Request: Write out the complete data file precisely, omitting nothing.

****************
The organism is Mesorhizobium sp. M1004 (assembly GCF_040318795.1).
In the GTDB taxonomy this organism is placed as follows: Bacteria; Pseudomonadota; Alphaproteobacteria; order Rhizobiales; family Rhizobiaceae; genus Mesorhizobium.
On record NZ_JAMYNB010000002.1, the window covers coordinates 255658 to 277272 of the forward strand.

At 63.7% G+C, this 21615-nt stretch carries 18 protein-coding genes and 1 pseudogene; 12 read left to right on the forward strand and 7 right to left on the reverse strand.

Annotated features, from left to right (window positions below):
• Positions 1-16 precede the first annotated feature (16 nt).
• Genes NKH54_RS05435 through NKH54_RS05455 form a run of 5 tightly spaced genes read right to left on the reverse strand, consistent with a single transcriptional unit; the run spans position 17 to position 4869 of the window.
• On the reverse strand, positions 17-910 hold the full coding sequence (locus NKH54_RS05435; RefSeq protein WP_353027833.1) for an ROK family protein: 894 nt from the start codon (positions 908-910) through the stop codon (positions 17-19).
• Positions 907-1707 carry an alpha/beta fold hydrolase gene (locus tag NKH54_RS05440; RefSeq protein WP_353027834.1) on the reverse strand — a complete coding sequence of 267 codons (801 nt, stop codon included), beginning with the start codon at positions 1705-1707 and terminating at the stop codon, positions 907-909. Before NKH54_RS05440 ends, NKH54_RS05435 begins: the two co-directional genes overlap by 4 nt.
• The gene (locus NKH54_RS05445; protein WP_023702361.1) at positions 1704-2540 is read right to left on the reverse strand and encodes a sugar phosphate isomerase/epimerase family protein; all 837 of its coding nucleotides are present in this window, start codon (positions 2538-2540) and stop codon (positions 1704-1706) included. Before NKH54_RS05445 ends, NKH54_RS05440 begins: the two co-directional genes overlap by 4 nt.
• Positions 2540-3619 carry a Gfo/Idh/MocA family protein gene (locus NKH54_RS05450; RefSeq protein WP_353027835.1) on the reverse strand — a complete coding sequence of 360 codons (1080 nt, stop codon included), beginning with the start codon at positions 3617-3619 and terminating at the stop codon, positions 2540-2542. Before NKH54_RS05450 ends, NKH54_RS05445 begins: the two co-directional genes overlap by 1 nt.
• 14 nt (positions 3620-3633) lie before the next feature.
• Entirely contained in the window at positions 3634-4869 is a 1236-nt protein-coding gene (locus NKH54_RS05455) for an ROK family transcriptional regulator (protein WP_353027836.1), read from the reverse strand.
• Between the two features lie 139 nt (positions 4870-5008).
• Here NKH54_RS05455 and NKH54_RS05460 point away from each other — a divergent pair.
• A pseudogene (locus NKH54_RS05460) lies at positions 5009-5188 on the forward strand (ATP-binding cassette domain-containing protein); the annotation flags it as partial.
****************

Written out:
The organism is Mesorhizobium sp. M1004 (assembly GCF_040318795.1).
In the GTDB taxonomy this organism is placed as follows: Bacteria; Pseudomonadota; Alphaproteobacteria; order Rhizobiales; family Rhizobiaceae; genus Mesorhizobium.
On record NZ_JAMYNB010000002.1, the window covers coordinates 255658 to 277272 of the forward strand.

At 63.7% G+C, this 21615-nt stretch carries 18 protein-coding genes and 1 pseudogene; 12 read left to right on the forward strand and 7 right to left on the reverse strand.

Annotated features, from left to right (window positions below):
• Positions 1-16 precede the first annotated feature (16 nt).
• Genes NKH54_RS05435 through NKH54_RS05455 form a run of 5 tightly spaced genes read right to left on the reverse strand, consistent with a single transcriptional unit; the run spans position 17 to position 4869 of the window.
• On the reverse strand, positions 17-910 hold the full coding sequence (locus NKH54_RS05435; RefSeq protein WP_353027833.1) for an ROK family protein: 894 nt from the start codon (positions 908-910) through the stop codon (positions 17-19).
• Positions 907-1707 carry an alpha/beta fold hydrolase gene (locus tag NKH54_RS05440; RefSeq protein WP_353027834.1) on the reverse strand — a complete coding sequence of 267 codons (801 nt, stop codon included), beginning with the start codon at positions 1705-1707 and terminating at the stop codon, positions 907-909. Before NKH54_RS05440 ends, NKH54_RS05435 begins: the two co-directional genes overlap by 4 nt.
• The gene (locus NKH54_RS05445; protein WP_023702361.1) at positions 1704-2540 is read right to left on the reverse strand and encodes a sugar phosphate isomerase/epimerase family protein; all 837 of its coding nucleotides are present in this window, start codon (positions 2538-2540) and stop codon (positions 1704-1706) included. Before NKH54_RS05445 ends, NKH54_RS05440 begins: the two co-directional genes overlap by 4 nt.
• Positions 2540-3619 carry a Gfo/Idh/MocA family protein gene (locus NKH54_RS05450; RefSeq protein WP_353027835.1) on the reverse strand — a complete coding sequence of 360 codons (1080 nt, stop codon included), beginning with the start codon at positions 3617-3619 and terminating at the stop codon, positions 2540-2542. Before NKH54_RS05450 ends, NKH54_RS05445 begins: the two co-directional genes overlap by 1 nt.
• 14 nt (positions 3620-3633) lie before the next feature.
• Entirely contained in the window at positions 3634-4869 is a 1236-nt protein-coding gene (locus NKH54_RS05455) for an ROK family transcriptional regulator (protein WP_353027836.1), read from the reverse strand.
• Between the two features lie 139 nt (positions 4870-5008).
• Here NKH54_RS05455 and NKH54_RS05460 point away from each other — a divergent pair.
• A pseudogene (locus NKH54_RS05460) lies at positions 5009-5188 on the forward strand (ATP-binding cassette domain-containing protein); the annotation flags it as partial.